The truth about word of mouth advertising

“Well, we rely on mostly on word of mouth advertising.”

Talking to people about their marketing plans, I often hear this. This statement can mean a bunch of things. It could mean that the company has contracted with a successful WOM agency to actively engage consumers in a WOM campaign. Or it can mean that they have instituted some social media tactics into their marketing mix to engage consumers in conversation. It could mean that they have established a strong referral program with incentives for customers who refer new customers.

More often than not, it means, "We don’t do any planned advertising or strategic marketing programs and we don’t think we need to, because when we unlock the doors and flip on the neon “open” sign, the customers show up and buy stuff." Or in a manufacturing setting: "We rely on quality ratings and supplier ratings, respond to requests for quotes from the prime contractors in our industry and are happy with our piece of the pie."

The problems come when they experience roller coaster periods of activity—up one month, down the next. Or when the big contract comes to an end and there isn’t another one to replace it. Or when a new competitor enters the market and takes part of those customers that seemed to just show up during operating hours.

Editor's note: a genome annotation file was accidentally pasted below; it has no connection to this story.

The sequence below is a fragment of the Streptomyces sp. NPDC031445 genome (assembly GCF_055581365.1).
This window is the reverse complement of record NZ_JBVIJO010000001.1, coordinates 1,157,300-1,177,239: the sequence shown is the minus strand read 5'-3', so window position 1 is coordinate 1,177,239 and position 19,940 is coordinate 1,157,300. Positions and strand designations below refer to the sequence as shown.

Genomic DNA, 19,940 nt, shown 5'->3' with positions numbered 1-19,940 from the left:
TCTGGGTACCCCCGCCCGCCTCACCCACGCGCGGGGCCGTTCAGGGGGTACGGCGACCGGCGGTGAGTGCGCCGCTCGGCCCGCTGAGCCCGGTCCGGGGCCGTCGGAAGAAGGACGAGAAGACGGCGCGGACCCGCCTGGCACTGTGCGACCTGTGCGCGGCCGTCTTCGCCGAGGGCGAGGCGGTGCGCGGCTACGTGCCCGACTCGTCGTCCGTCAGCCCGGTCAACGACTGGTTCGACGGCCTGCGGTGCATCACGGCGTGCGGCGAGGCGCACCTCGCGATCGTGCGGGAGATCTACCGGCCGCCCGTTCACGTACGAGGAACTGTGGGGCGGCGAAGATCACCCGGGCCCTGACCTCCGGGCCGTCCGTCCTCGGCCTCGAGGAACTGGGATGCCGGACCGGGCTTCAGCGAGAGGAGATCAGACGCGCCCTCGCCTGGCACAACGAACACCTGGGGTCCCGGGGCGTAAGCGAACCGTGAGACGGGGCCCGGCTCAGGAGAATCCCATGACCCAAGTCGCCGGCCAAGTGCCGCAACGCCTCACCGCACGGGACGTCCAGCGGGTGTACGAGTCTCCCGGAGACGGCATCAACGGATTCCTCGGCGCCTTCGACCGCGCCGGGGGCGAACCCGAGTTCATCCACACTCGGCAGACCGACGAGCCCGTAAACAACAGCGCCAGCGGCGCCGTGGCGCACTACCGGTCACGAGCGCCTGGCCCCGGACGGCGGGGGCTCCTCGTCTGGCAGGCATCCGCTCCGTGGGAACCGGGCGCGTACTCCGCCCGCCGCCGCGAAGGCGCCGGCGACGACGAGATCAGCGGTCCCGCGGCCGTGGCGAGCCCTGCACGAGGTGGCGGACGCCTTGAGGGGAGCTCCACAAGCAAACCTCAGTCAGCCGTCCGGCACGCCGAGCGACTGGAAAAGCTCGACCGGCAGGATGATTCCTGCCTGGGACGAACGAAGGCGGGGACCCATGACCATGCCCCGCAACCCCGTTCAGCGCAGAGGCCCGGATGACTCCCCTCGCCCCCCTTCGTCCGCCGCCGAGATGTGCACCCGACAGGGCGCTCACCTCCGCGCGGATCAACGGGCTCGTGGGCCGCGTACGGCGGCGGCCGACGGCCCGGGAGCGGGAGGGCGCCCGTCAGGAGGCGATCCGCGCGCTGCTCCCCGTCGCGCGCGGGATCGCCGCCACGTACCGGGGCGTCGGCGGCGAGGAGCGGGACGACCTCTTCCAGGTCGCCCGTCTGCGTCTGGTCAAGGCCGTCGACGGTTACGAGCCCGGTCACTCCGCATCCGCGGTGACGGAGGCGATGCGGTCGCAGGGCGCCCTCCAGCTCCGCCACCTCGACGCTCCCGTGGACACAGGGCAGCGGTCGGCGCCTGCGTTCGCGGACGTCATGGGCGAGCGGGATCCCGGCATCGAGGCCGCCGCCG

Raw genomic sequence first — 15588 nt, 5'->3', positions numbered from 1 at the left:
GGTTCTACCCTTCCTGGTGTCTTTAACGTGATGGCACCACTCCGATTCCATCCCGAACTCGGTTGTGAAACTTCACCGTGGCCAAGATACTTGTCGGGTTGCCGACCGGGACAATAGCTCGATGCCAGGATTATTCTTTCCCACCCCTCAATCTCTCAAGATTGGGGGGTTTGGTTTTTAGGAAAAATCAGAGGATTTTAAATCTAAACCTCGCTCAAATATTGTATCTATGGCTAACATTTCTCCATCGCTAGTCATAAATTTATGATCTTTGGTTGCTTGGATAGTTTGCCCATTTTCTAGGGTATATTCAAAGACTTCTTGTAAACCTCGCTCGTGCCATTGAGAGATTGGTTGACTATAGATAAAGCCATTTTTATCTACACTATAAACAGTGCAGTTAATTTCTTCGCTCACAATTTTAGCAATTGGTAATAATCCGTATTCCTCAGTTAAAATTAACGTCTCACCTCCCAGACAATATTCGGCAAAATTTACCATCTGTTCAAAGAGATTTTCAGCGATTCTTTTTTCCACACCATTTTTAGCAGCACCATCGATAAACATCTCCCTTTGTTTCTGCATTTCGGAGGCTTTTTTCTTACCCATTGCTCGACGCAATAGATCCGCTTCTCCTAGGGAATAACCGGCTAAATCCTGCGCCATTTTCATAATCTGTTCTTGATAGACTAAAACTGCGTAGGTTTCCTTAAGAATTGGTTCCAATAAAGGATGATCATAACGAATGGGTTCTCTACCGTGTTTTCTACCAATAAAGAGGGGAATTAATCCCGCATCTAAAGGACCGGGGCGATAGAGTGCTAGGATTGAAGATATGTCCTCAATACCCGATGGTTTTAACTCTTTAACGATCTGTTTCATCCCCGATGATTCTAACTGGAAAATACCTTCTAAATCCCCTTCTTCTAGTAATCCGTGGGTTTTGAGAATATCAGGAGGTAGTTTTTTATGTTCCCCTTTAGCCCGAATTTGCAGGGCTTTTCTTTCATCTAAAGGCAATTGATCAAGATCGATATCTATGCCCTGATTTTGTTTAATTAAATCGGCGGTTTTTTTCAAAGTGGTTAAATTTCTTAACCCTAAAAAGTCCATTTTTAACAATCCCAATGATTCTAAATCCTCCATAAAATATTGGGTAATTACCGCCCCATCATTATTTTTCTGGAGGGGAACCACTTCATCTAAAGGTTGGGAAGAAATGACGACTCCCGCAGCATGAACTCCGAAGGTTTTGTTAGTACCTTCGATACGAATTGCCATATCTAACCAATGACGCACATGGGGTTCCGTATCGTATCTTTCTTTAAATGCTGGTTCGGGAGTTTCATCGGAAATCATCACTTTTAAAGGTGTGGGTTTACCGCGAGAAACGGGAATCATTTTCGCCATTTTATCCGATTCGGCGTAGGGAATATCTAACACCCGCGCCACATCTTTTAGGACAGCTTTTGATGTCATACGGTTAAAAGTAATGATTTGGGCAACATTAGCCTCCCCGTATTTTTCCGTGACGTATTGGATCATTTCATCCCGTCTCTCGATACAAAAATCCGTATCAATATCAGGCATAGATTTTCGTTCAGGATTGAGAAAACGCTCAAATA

The truth about word of mouth marketing is that, while powerful, it is not something that just happens. If you are relying on that last customer who had a great experience to go tell his five closest friends, who will tell their five closest friends and so on, then you are not really engaging in word of mouth advertising. You are hoping. And hope usually runs out as more competitors enter the market place.

The big message is this: WOM is not just something your customers do. It is something that you must help shape. Many times, this is best done through branding initiatives.

Think about it. If you have customers talking about your business and you don’t have a well-defined brand, who knows what they are saying about you? You may have five different customers saying five different positive things about your business. If we are honest, most of the time we aren’t really good at five different things. In best-case scenarios, our businesses are pretty good at four things and really good at one.

When you establish a brand identity based on a brand promise (that one thing, not the four others) and communicate it to your target market through the appropriate mediums, you begin to shape the words that the consumer uses to brag about you.

Perhaps the biggest disconnect with businesses on this issue is (shocker) over money. Branding costs money (often times lots of it), while WOM is free. Right? Wrong.

Firms that are successful over a long period of time have well-defined brands that are reinforced by their actions. They do this by investing resources (AKA $) in branding and reap the benefits of positive WOM after.

So is your company engaging in WOM advertising or just hoping?

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